This transdisciplinary course examines the historical relationship of art and medicine and recognizes the amazing similarities between visual culture and medicine. How does art both reflect and affect medical practice and vis-a-versa? We will be looking at works from cave paintings and prehistoric pregnancies to CAT scans including representations of disability, magic and religion, disease and wellness, injuries, neurology and dermatology, orthopedics and surgery, maternity and obstetrics, oncology, HIV/AIDS, chronic illness, mental health, cures and death and other practices related to the interface of art and medicine. In seeing these connections, we can identify, for example, how the observation and articulated analysis of an abstract painting requires much of the same skill set for the critic/historian as for the physician making a verbal diagnosis through the careful examination of a blood smear or skin condition. Thus the seminar will study the history of the images of medicine as well as the tools of the verbal and written interpretation of the visual. The hope is that the examination of the mutual nature of these transdisciplinary dynamics will produce a greater sense of empathy and understanding of both artistic and medical practices. Open to all students, but art majors and premedical and disabilities studies students are especially encouraged to consider this new seminar offering.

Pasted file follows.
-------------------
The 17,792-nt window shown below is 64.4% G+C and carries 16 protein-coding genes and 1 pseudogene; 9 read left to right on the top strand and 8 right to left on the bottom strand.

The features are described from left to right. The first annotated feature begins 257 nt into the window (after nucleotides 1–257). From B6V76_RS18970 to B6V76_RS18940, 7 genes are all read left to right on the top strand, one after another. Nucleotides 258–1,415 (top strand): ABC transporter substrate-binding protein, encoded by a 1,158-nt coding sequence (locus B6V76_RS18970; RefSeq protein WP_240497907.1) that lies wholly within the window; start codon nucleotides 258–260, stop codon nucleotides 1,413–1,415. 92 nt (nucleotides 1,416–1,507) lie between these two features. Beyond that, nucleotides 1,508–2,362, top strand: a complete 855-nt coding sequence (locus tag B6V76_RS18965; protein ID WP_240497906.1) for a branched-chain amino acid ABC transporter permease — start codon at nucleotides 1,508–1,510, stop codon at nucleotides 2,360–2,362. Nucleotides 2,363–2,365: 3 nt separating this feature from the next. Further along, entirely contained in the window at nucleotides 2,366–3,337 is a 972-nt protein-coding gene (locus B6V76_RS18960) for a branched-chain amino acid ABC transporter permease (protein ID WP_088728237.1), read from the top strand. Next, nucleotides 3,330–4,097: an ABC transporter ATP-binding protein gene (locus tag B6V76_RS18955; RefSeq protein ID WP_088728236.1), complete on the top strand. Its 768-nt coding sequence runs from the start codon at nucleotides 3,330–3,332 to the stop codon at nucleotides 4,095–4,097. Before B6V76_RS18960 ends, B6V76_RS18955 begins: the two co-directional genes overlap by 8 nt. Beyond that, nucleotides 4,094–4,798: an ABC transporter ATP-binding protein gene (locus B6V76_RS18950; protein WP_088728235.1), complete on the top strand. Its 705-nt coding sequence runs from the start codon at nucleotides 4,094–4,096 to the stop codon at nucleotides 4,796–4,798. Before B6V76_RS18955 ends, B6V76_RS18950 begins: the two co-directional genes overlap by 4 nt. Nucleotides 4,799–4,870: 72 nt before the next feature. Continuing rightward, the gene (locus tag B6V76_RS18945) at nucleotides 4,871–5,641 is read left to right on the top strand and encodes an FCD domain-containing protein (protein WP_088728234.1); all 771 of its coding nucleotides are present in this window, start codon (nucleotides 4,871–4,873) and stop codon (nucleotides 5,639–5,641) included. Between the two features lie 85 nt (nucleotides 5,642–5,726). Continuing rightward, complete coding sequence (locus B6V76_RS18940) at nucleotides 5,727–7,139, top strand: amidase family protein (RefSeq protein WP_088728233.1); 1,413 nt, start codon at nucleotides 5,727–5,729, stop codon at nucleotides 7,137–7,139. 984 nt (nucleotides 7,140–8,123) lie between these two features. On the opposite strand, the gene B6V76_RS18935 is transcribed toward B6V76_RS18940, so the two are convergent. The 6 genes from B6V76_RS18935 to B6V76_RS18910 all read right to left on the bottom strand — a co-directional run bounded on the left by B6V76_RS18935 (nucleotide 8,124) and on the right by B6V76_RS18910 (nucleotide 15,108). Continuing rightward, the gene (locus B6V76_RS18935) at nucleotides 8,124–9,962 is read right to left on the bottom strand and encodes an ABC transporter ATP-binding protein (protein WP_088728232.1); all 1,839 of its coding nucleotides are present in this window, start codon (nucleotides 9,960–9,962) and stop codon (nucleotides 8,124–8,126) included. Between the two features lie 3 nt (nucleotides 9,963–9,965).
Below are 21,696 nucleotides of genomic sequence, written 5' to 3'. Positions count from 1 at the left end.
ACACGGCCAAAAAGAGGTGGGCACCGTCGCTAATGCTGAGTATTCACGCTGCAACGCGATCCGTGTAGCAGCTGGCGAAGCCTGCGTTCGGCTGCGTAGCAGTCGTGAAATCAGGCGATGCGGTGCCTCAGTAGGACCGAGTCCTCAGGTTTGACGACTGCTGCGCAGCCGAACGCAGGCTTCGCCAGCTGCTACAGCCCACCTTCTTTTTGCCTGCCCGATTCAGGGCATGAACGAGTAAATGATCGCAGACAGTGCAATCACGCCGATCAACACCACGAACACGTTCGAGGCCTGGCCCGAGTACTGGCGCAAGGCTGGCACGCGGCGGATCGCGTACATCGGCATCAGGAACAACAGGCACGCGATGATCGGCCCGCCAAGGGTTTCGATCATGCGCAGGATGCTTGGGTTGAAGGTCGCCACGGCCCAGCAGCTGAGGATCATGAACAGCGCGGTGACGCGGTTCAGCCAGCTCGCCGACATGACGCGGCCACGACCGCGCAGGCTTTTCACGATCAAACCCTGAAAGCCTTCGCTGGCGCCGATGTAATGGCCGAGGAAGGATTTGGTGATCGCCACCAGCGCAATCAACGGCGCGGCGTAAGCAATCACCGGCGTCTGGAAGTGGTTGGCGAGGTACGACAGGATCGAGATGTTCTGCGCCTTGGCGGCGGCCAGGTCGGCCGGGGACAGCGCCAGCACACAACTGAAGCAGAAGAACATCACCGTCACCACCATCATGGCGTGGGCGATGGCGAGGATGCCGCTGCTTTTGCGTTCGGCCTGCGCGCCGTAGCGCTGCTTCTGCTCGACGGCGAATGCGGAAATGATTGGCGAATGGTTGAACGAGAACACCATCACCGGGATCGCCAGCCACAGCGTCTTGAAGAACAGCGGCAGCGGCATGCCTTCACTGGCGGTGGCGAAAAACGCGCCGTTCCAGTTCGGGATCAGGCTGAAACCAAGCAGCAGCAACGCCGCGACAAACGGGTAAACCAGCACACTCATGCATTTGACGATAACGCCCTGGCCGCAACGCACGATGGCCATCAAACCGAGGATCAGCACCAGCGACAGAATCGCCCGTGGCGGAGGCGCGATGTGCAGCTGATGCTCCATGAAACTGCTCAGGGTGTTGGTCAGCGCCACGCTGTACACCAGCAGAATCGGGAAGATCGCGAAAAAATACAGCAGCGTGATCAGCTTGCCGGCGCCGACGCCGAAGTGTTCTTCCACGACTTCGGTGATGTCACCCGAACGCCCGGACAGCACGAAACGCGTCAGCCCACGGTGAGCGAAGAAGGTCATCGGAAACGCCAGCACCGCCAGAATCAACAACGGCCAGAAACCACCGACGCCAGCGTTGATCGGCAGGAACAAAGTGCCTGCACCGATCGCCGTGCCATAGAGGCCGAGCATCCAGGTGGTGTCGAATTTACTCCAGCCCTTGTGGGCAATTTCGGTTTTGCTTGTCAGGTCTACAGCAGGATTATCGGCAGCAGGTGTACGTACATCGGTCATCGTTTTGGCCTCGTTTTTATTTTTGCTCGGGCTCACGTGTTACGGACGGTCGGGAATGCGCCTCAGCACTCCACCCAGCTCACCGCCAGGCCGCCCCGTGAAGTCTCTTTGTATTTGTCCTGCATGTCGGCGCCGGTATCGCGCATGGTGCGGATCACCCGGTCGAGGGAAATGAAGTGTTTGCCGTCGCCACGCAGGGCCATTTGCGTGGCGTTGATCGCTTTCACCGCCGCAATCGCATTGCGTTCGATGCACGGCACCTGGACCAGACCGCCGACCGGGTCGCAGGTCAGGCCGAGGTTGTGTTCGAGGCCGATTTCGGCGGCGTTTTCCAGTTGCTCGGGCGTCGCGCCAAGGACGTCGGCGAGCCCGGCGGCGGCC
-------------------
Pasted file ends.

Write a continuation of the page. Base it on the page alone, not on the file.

Satisfies the Visual and Performing Arts requirement.